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September 2, 2010
SCHOENE on the Summer
Possible Bargains

by Marc Normandin


While the NBA offseason has had its share of questionable free agent signings and trades, there have been plenty of quality moves made around the league as well--and not just because it was a team on the receiving end of a David Kahn trade either. Whether it was signing someone to a below-market rate or acquiring a player that our exclusive SCHOENE projection system anticipates rebounding in production, there are some nifty moves worth exploring that didn't get a lot of play thanks to the Summer of LeBron.

Chris Duhon was a replacement-level player last season with the New York Knicks, but there is reason to believe he can improve on that. He will be the backup point guard behind Jameer Nelson in Orlando, and is projected to see improvements to both his Offensive Rating (from 106.3 to 107.2) and his Defensive Rating (down to 106.8 from 107.2). Duhon is projected for 3.3 WARP—using Tom Haberstroh's reference point of $2M per win in this offseason's market, Duhon is making about half as much money as he could be worth this season (a note here: Haberstroh's most recent data is from July 15, so the number has probably slid from $2M, but even without the premium rate of 2010's market over 2009's, Duhon is projected to provide surplus value on the first year of this contract).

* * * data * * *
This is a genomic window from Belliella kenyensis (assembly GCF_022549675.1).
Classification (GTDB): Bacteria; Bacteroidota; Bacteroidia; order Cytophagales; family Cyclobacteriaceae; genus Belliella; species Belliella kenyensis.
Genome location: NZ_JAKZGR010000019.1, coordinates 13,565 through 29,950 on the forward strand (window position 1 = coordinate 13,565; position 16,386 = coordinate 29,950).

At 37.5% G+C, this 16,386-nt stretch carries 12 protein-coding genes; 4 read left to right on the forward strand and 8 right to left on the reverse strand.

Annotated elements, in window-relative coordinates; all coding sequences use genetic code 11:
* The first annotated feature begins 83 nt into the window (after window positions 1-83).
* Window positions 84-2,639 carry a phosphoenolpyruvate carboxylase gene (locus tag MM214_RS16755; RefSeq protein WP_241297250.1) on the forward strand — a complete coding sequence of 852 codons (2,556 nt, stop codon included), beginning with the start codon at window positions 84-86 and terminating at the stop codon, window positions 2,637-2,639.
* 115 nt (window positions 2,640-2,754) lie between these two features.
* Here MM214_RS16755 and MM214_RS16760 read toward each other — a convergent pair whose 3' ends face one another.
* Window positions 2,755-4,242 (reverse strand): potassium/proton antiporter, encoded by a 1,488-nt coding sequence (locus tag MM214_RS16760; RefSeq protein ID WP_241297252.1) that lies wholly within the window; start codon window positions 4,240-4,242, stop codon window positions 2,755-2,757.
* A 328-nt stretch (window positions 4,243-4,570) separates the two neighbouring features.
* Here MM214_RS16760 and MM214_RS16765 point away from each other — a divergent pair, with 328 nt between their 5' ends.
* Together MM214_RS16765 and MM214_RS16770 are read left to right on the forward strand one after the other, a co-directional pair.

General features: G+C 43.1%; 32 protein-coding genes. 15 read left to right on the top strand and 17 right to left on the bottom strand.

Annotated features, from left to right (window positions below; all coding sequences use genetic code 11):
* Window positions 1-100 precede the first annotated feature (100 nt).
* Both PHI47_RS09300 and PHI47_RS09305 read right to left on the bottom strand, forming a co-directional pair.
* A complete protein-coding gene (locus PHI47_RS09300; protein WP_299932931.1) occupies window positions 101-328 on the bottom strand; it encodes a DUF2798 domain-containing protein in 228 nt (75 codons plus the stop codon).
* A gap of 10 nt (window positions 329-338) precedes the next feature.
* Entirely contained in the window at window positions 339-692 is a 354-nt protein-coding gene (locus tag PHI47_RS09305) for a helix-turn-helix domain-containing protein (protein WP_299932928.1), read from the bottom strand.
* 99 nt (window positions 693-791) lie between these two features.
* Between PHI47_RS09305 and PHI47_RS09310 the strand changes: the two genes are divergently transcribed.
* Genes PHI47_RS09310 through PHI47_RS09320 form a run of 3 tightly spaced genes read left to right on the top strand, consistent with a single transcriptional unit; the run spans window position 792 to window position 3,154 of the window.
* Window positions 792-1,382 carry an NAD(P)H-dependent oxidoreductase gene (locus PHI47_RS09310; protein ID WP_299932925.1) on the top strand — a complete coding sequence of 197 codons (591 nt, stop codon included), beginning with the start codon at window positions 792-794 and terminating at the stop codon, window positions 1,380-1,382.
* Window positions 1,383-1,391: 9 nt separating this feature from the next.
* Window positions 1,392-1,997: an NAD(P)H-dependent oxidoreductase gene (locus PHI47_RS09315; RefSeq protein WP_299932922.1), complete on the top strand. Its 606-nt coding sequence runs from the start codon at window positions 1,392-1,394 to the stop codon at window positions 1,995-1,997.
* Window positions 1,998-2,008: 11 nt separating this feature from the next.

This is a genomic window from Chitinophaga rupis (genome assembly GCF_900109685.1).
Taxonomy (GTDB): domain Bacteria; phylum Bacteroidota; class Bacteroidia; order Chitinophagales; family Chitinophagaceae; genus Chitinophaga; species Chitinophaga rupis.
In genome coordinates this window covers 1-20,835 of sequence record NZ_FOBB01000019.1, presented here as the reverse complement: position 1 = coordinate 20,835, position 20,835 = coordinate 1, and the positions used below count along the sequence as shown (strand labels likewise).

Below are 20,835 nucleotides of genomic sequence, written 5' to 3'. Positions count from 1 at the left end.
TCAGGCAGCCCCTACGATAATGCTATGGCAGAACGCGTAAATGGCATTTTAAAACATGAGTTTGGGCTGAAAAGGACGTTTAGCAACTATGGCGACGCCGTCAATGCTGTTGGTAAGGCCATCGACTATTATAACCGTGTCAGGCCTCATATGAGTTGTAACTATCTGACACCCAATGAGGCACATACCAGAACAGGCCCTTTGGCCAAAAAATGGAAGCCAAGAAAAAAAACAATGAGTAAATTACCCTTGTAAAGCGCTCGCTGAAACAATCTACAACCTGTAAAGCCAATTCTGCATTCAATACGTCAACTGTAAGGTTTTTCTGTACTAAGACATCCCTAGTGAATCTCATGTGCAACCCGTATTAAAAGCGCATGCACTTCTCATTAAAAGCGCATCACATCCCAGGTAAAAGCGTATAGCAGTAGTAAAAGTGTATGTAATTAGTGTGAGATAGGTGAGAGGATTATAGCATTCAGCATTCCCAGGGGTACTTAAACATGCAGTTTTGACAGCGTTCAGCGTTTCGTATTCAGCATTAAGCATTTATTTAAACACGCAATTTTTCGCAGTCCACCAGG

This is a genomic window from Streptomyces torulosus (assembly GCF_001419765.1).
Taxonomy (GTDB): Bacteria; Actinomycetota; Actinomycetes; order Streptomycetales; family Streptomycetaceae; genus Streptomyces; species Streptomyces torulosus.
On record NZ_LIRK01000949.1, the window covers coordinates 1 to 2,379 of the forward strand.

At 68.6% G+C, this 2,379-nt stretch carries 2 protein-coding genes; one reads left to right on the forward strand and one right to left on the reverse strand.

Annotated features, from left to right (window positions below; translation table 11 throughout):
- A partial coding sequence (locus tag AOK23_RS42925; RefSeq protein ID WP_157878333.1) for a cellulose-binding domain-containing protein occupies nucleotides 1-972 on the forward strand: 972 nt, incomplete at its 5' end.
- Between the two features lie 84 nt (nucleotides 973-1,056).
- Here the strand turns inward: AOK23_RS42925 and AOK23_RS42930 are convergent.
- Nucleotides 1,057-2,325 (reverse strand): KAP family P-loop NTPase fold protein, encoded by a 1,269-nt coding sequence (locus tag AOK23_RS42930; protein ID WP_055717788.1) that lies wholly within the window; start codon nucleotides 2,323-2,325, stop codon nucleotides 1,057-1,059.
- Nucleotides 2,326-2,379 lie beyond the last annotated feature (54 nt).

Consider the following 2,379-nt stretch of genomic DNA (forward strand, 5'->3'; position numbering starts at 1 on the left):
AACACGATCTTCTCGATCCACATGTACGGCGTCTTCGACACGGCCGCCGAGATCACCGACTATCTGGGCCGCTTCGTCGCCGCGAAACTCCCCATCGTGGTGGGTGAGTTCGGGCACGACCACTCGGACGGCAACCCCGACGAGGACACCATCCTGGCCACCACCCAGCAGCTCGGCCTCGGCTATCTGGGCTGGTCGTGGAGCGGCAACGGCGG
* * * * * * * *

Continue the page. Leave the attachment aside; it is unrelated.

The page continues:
SCHOENE sees increased usage in Orlando and shooting that more closely resembles Duhon's 2008-09 than his previous campaign—it's easy to see why he will improve. The roster around him is significantly different than what he was playing with in New York thanks to Dwight Howard, Rashard Lewis, and Vince Carter, three scorers whom Duhon can feed. There will be less pressure on Duhon from the opposing team's defense because of the presence of this trio, and having someone who can stretch the defense like J.J. Redick on the second unit also bodes well for his game. Context is important when projecting performance, and moving from a team that didn't win 30 games to one that reached the conference finals is a significant contextual leap.